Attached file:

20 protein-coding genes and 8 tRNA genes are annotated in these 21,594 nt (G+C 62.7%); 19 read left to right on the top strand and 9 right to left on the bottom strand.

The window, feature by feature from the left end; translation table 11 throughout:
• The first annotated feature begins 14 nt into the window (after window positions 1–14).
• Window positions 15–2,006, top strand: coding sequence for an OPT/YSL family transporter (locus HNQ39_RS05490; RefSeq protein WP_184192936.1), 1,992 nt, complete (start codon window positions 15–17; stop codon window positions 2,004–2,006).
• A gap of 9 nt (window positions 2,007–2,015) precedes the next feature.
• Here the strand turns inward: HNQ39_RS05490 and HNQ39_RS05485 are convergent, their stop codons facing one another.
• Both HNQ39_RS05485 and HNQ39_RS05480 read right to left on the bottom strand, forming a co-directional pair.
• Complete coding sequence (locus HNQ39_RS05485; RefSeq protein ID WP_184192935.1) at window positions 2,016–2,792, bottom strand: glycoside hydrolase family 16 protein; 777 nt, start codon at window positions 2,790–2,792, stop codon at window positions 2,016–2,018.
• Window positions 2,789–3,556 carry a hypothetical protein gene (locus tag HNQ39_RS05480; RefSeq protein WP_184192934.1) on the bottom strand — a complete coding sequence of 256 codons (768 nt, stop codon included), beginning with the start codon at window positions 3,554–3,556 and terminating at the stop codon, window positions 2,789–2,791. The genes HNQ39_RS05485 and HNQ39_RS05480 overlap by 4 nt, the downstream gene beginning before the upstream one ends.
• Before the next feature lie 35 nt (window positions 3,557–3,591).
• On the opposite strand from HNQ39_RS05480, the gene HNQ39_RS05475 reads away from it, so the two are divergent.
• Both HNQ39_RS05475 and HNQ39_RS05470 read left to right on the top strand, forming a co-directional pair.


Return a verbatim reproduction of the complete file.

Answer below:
20 protein-coding genes and 8 tRNA genes are annotated in these 21,594 nt (G+C 62.7%); 19 read left to right on the top strand and 9 right to left on the bottom strand.

The window, feature by feature from the left end; translation table 11 throughout:
• The first annotated feature begins 14 nt into the window (after window positions 1–14).
• Window positions 15–2,006, top strand: coding sequence for an OPT/YSL family transporter (locus HNQ39_RS05490; RefSeq protein WP_184192936.1), 1,992 nt, complete (start codon window positions 15–17; stop codon window positions 2,004–2,006).
• A gap of 9 nt (window positions 2,007–2,015) precedes the next feature.
• Here the strand turns inward: HNQ39_RS05490 and HNQ39_RS05485 are convergent, their stop codons facing one another.
• Both HNQ39_RS05485 and HNQ39_RS05480 read right to left on the bottom strand, forming a co-directional pair.
• Complete coding sequence (locus HNQ39_RS05485; RefSeq protein ID WP_184192935.1) at window positions 2,016–2,792, bottom strand: glycoside hydrolase family 16 protein; 777 nt, start codon at window positions 2,790–2,792, stop codon at window positions 2,016–2,018.
• Window positions 2,789–3,556 carry a hypothetical protein gene (locus tag HNQ39_RS05480; RefSeq protein WP_184192934.1) on the bottom strand — a complete coding sequence of 256 codons (768 nt, stop codon included), beginning with the start codon at window positions 3,554–3,556 and terminating at the stop codon, window positions 2,789–2,791. The genes HNQ39_RS05485 and HNQ39_RS05480 overlap by 4 nt, the downstream gene beginning before the upstream one ends.
• Before the next feature lie 35 nt (window positions 3,557–3,591).
• On the opposite strand from HNQ39_RS05480, the gene HNQ39_RS05475 reads away from it, so the two are divergent.
• Both HNQ39_RS05475 and HNQ39_RS05470 read left to right on the top strand, forming a co-directional pair.